Welcome back to Three-Word Thursday, where Fish Hack is looking at all these storm clouds and wondering if the master plan for Southern Oregon’s Elk River this fall will be another stroke of pure fly-fishing genius or a complete waste of $4 a gallon gas.
And the answer is in the clouds.
Answer. Chinook. Boom.
The Elk, near Port Orford, is a fly-fisher’s mecca for fall chinook salmon. The big kings are best intercepted as they come flying over the beach and into the estuary, all hopped up and ready to bite chartreuse streamers.
At four hours away from Fish Hack’s Fish Shack in Medford, dialing that fishery in saves much time and expense.
Chinook tend to enter the river following fall freshets. After flows peak, water starts to drop and clear. That puts chinook on notice to head upstream for that pull-down-your-pants spawning party.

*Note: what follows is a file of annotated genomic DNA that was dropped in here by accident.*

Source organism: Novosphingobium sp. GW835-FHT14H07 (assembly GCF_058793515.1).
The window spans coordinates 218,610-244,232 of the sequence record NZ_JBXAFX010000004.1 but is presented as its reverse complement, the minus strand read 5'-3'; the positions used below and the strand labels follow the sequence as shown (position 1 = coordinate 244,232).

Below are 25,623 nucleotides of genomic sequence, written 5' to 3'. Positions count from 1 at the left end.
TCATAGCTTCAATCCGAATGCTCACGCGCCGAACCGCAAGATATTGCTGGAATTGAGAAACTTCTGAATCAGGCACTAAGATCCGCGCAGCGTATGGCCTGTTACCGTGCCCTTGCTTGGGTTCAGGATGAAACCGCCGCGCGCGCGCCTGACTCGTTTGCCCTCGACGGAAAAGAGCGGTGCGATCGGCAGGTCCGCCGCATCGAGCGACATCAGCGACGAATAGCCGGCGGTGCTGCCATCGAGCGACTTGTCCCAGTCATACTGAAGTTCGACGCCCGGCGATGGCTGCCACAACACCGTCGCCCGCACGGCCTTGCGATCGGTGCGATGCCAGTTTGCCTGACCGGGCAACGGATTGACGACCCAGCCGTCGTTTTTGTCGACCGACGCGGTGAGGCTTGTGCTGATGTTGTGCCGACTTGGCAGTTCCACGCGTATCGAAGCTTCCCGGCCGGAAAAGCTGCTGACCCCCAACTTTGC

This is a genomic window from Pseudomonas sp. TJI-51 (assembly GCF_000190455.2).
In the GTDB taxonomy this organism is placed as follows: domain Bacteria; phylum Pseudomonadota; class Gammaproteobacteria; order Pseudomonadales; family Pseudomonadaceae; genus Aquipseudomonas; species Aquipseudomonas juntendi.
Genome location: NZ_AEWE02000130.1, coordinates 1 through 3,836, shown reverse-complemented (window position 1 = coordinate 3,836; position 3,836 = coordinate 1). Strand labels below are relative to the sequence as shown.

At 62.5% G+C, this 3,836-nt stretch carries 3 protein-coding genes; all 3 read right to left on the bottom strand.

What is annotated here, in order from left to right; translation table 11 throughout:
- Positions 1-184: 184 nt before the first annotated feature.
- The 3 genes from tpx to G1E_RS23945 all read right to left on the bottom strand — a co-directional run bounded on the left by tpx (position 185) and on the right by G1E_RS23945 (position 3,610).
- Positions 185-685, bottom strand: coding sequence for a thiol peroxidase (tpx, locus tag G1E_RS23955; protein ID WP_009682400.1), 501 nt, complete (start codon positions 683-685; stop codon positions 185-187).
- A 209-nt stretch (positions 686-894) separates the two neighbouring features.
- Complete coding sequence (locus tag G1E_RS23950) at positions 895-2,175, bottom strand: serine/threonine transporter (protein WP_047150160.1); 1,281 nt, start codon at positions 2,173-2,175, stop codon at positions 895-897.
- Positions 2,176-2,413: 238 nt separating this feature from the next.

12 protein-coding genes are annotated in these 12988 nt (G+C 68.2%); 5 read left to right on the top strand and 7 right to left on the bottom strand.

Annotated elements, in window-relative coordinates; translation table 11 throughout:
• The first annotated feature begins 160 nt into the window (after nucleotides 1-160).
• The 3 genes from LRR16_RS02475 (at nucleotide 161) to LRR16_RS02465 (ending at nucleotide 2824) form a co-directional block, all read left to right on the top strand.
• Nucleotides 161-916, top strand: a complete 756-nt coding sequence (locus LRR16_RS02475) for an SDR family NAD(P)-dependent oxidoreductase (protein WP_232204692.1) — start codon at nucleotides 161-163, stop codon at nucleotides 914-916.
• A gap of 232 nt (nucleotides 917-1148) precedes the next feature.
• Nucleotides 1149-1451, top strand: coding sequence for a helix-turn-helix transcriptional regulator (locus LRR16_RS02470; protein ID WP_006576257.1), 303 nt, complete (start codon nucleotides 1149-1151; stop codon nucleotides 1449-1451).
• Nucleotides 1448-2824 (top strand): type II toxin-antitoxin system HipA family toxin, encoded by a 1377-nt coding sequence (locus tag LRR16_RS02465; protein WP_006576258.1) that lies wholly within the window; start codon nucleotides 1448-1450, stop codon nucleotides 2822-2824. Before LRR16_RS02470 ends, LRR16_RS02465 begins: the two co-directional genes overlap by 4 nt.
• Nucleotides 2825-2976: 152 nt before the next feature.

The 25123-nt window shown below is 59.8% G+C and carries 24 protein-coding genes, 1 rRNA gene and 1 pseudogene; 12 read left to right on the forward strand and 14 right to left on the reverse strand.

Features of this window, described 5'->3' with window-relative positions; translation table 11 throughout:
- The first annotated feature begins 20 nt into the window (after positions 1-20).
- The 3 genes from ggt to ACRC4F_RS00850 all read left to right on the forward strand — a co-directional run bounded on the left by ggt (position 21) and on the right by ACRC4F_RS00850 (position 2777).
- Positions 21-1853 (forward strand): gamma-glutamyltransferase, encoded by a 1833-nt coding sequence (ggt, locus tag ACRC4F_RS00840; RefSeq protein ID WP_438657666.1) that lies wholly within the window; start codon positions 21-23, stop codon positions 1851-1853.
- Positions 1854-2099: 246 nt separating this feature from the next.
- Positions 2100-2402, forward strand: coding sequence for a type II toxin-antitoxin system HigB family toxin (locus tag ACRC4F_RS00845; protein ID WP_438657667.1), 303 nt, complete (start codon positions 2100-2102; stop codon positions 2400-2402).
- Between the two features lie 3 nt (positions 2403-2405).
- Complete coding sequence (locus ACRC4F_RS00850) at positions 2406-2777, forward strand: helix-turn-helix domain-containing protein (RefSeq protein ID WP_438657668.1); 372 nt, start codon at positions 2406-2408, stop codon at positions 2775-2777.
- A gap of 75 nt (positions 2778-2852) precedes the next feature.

For locals, they rely on an occasional rainstorm to get chinook moving.
Fish Hack relies on that not happening.
When there are no storms, the chinook hang off the mouth itching for a freshet, even if it’s the false one Fish Hack can predict.
And that’s just what happens.
A series of very high tides occurs every year right around Veterans Day. On the morning of Nov. 14, the high tide will eclipse 9 feet, more than 3 feet higher than just a week earlier.
After high slack tide, that water flushes back into the ocean in such volume that it appears to the chinook like a freshet. And in they come.
They’ll be running into Fish Hack’s streamers en masse that day, provided it doesn’t rain too much between then and now.
A few real freshets will trump Hack’s fake one, putting most of the chinook upstream and away from Fish Hack’s fave fly waters.
So the answer to whether the Elk River mouth will be a boom or a bust rests in the clouds.